The cooling process and the thermodynamics of an electron plasma are investigated in strongly magnetized limit where the gyroradius of the electron is small compared with the mean interparticle spacing. In the limit, the transfer of longitudinal and transverse energy nearly vanishes. For such a plasma there is effectively an extra thermodynamic parameter, as the longitudinal and transverse energies are independently conserved. As a cooling process, we introduce microwave cooling to the strongly magnetized electron plasma. Unlike ion plasmas, an electron plasma which has no internal degree of freedom cannot be cooled down below a heat bath temperature. However, the longitudinal cooling can be achieved by energy transfer from the poorly cooled longitudinal degree of freedom to the well cooled (by synchrotron radiation) transverse degree of freedom. A microwave tuned to a frequency below the gyrofrequency forces electrons moving towards the microwave to absorb a microwave photon. Simultaneously the electrons move up one in Landau state and then lose their longitudinal momentum. In this process, the longitudinal temperature of the electron plasma can be decreased. On the basis that the transverse temperature is below the Landau temperature of the plasma, we set up two level transition equations and then derive a Fokker-Planck equation from the two level equations. With an aid of a finite element method (FEM) code for the equation, the cooling times for several values of the magnetic field, the microwave cavity, and the relative detuning frequency from the gyrofrequency, are calculated. Consequently, the optimal values of microwave cavity and detuning frequency from the gyrofrequency, for longitudinal cooling of a strongly magnetized electron plasma with microwave bath, have been found. By applying the optimal values with an appropriate microwave intensity, the best cooling can be obtained. For the electron plasma magnetized with 10T, the cooling time to the solid state is approximately 2 hours.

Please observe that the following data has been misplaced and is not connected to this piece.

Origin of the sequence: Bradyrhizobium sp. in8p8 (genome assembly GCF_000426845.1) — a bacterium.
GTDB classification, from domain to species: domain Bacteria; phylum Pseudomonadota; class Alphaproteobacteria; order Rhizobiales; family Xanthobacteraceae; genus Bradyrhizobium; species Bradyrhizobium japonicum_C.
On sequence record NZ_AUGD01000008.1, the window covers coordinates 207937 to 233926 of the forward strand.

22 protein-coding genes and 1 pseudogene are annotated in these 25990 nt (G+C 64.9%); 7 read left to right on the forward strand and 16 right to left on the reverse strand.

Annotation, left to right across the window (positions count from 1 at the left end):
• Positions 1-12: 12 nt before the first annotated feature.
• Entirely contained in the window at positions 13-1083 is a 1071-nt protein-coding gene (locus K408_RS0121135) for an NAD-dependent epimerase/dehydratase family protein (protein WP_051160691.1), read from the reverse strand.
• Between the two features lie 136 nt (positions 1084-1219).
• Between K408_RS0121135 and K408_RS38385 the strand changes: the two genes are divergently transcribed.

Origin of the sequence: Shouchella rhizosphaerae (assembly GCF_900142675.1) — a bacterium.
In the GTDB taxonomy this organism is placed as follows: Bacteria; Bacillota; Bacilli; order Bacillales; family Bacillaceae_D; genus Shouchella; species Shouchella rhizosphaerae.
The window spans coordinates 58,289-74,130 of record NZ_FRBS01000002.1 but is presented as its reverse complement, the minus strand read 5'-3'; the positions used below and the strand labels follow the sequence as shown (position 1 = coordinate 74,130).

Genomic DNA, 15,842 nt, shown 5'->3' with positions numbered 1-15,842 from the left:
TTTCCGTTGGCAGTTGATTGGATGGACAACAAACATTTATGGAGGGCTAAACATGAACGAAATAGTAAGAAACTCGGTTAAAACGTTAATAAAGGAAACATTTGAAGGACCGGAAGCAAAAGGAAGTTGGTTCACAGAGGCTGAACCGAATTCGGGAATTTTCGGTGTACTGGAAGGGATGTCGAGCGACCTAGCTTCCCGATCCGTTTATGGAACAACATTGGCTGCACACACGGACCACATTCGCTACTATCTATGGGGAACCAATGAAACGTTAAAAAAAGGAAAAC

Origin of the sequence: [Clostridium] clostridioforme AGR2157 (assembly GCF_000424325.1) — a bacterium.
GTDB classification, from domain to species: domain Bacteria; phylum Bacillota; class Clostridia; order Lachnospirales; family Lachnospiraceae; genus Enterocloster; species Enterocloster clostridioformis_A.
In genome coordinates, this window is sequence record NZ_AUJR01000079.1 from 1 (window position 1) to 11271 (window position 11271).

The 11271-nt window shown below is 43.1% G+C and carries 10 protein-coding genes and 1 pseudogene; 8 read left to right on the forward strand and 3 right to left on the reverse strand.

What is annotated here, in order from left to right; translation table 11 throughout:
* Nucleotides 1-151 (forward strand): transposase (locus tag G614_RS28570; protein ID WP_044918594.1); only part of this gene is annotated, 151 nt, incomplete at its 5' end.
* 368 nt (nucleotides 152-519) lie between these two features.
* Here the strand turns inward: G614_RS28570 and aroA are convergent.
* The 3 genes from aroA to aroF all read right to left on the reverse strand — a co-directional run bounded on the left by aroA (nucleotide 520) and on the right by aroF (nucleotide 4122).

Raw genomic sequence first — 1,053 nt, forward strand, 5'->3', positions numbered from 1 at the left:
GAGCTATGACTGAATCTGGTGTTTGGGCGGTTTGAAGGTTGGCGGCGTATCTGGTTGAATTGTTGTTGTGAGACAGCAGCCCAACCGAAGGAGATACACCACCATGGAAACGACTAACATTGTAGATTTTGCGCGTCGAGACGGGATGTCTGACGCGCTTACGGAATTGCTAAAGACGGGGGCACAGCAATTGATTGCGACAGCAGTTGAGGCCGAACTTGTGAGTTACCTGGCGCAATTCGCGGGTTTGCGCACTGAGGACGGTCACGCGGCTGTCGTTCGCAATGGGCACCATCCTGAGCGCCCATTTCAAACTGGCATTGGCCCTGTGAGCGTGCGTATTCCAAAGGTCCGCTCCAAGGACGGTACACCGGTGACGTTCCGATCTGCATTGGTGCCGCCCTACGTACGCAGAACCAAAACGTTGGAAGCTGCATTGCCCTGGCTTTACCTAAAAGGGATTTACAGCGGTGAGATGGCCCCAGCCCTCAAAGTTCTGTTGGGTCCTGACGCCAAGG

Our goal is to construct a model for the nonlinear saturation of the ETG instability, which is one possible explanation of observed electron transport in tokamaks. We will present a hamiltonian, in slab geometry, for electron dynamics due to E x B drift and E|| acceleration. We will also present preliminary results of an electron resonant with the ETG mode.
We have measured the heating rate of laser-cooled ions in a Penning trap using Doppler laser spectroscopy and observed evidence of the solid-liquid phase transition. Between 104 and 106, Be+ ions are trapped in a 4.5 Tesla Penning trap and laser-cooled to around 1 mK, where they form a crystalline plasma. This system is a rigorous realization of a one-component plasma. The ion temperature is measured as a function of time after turning off the laser-cooling and a rapid temperature increase is observed as the plasma undergoes the solid-liquid phase transition. We present evidence that this anomalous heating is caused by a sudden release of energy from a non-thermally excited mode of the plasma, presumably the cyclotron mode of heavier-mass ions surrounding the Be+ ions.